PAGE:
E very aspect of the lives of psychotherapists, both personal and professional, is deeply affected by death anxieties and death-related issues. These effects extend to their life work and influence their choice of psychotherapy as a profession, the particular theory and approach they select as their basis for doing therapy, their preferences regarding the kind of framework and the setting they offer to their patients, and the specific interventions they make on a daily basis.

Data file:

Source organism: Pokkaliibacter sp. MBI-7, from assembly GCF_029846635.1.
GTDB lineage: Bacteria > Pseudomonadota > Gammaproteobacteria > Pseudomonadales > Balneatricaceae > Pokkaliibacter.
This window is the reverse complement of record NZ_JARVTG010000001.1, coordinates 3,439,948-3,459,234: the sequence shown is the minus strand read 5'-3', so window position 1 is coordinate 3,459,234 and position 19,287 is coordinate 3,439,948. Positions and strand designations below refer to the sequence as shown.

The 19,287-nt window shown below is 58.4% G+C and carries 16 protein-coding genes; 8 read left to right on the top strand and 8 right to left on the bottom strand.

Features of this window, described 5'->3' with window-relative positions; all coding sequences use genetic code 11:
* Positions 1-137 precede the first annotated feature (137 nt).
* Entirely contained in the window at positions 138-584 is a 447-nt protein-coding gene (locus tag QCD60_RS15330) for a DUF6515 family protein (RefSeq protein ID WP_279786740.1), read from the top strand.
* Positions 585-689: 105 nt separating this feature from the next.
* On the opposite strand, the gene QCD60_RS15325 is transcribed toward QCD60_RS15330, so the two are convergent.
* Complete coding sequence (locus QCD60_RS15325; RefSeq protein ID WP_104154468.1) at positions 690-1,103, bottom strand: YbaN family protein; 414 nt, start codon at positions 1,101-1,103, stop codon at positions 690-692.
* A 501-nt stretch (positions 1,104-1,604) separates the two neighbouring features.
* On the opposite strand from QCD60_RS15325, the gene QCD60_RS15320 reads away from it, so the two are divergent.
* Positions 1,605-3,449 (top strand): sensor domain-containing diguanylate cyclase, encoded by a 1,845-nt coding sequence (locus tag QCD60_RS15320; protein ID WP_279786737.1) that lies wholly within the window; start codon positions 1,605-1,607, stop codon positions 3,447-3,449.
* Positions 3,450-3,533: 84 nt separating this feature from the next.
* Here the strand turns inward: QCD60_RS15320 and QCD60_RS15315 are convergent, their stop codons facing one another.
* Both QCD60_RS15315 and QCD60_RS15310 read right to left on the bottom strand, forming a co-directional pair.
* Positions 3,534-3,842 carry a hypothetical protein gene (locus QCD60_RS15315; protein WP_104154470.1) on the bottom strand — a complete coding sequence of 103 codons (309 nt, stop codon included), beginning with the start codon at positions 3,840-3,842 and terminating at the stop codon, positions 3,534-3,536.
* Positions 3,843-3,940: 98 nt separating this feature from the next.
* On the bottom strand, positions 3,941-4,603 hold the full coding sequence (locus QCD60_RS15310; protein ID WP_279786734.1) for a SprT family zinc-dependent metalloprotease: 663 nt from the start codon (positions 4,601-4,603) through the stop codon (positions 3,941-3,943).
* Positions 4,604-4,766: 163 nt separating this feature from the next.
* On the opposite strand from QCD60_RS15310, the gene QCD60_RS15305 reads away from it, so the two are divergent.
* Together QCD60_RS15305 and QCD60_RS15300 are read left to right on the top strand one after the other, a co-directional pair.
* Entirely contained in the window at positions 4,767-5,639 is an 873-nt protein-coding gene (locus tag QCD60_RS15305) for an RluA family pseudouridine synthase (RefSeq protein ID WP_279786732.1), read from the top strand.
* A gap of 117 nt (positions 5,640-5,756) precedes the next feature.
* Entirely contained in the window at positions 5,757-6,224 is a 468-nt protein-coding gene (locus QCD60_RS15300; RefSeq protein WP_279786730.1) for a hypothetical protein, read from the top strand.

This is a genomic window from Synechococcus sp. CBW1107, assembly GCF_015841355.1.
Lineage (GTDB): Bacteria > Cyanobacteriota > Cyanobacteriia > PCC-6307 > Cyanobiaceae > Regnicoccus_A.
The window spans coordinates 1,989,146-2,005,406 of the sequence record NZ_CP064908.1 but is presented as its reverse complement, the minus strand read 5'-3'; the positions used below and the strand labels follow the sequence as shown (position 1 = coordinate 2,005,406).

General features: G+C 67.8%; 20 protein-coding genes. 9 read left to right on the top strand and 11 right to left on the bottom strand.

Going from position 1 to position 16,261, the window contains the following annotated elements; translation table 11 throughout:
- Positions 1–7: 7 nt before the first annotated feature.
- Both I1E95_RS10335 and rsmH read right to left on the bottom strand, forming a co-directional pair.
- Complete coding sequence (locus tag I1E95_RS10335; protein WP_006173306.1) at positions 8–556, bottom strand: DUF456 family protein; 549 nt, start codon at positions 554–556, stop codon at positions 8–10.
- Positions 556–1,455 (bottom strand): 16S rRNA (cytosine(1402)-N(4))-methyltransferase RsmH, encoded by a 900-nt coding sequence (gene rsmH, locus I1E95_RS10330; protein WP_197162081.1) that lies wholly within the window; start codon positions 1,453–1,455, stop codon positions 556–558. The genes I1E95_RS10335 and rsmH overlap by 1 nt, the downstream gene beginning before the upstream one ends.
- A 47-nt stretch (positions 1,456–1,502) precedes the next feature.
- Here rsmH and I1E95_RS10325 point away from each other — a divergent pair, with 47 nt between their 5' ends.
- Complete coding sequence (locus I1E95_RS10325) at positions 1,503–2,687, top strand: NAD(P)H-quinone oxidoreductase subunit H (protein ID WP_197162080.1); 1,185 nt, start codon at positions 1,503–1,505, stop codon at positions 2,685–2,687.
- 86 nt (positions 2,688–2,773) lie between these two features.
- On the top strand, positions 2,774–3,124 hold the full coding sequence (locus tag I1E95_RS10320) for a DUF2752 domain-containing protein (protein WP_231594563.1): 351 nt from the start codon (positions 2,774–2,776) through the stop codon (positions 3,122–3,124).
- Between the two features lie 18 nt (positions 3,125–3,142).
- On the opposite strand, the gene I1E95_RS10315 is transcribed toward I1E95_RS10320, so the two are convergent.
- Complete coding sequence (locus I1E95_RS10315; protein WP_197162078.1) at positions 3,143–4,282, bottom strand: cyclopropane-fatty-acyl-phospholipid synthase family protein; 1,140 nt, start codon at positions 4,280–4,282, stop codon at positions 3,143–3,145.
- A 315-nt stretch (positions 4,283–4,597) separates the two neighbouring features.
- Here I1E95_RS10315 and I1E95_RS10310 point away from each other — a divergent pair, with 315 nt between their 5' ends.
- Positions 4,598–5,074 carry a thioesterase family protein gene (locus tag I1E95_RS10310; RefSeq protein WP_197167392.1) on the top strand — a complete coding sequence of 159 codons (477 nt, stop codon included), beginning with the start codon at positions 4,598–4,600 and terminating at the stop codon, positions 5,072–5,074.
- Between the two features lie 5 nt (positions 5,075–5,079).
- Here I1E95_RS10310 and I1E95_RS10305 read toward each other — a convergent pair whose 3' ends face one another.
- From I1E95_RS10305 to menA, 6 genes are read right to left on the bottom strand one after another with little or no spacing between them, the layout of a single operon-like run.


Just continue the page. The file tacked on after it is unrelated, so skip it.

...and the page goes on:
Each patient whom a psychotherapist treats brings to therapy a specific death-related history and works over, consciously and unconsciously, a variety of death-related experiences as his or her therapy unfolds. All of these factors, in both therapist and patient, will deeply affect a therapist's interventions and behaviours vis-à- vis the patient in question. Death-related issues are a critical component of every treatment situation, and they greatly influence the spiralling, circular interaction between patient and therapist. The effects of death-related traumas spread from a therapist's everyday life into his or her work with patients, much as the effects also